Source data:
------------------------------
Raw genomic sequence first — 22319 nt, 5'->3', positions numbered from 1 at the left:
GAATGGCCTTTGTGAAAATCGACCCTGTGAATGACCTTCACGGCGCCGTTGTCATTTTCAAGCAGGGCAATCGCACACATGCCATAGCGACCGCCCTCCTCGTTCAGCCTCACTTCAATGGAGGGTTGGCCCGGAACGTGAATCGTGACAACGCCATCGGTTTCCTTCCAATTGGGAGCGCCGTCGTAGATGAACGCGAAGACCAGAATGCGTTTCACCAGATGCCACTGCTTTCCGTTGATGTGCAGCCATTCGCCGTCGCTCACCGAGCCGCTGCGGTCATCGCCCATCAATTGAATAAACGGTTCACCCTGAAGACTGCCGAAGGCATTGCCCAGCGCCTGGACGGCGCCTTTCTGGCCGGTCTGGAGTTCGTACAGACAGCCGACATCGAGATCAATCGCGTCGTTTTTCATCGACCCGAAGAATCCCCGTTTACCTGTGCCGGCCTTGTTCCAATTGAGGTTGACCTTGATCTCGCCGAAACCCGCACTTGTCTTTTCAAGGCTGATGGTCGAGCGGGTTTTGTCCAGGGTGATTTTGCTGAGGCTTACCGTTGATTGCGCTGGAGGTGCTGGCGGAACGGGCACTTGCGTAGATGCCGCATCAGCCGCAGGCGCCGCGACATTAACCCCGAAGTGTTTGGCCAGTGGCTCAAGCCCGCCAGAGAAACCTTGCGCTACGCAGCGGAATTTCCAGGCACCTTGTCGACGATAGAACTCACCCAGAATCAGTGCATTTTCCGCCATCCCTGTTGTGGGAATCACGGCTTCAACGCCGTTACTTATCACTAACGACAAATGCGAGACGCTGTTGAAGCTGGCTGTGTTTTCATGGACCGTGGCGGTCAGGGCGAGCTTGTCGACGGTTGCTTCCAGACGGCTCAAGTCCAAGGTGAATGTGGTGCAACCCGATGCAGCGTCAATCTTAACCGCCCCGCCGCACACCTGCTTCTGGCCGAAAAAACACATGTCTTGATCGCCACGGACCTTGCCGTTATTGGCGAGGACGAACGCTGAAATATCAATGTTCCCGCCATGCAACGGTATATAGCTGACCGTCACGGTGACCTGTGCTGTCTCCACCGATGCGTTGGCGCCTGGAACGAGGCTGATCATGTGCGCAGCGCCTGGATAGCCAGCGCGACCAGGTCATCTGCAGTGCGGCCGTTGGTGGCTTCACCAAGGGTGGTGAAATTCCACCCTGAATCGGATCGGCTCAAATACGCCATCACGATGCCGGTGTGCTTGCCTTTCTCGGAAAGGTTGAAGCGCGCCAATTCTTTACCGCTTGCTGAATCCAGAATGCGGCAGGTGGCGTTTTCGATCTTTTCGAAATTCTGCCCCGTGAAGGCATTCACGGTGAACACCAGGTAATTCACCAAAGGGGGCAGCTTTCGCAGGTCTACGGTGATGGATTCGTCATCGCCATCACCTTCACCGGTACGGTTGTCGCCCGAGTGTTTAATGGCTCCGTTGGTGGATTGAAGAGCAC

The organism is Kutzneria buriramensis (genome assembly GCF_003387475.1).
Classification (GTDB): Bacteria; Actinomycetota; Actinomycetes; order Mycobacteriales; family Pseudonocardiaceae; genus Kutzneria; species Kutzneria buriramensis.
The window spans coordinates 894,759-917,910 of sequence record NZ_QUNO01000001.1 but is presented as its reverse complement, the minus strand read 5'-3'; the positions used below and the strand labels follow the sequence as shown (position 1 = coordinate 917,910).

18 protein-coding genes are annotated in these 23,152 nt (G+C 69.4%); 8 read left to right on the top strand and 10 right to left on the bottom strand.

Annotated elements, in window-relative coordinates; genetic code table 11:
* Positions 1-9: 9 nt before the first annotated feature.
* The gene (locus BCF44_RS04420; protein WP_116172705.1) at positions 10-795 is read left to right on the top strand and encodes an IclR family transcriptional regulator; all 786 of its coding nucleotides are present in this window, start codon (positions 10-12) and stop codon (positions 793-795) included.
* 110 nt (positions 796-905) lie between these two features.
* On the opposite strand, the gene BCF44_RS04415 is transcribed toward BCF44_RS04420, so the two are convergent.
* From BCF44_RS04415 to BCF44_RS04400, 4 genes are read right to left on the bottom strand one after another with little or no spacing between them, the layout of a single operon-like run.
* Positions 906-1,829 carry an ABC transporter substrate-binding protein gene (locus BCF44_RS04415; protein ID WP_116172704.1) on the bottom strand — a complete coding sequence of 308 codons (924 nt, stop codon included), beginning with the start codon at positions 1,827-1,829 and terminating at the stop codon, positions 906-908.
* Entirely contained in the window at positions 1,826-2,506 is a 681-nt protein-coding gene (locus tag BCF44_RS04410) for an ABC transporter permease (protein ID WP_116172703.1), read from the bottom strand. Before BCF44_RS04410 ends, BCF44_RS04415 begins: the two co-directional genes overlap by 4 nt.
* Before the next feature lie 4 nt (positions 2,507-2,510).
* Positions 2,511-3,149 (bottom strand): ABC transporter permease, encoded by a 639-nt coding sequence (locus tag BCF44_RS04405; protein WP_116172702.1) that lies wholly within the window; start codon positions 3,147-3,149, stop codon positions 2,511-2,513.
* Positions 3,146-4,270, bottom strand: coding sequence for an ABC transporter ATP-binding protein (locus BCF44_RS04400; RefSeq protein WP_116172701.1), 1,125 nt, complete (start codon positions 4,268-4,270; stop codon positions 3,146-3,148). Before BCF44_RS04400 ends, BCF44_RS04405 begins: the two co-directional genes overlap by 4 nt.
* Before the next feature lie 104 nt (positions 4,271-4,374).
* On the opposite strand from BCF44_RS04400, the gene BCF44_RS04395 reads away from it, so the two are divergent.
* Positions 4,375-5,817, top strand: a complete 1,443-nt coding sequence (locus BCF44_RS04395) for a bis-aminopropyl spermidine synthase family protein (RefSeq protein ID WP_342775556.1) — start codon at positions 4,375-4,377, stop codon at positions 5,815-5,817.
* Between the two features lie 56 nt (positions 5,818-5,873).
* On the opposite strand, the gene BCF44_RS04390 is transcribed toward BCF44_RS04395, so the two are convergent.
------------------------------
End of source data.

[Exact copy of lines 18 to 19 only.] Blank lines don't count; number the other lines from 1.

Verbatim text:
* Before the next feature lie 104 nt (positions 4,271-4,374).
* On the opposite strand from BCF44_RS04400, the gene BCF44_RS04395 reads away from it, so the two are divergent.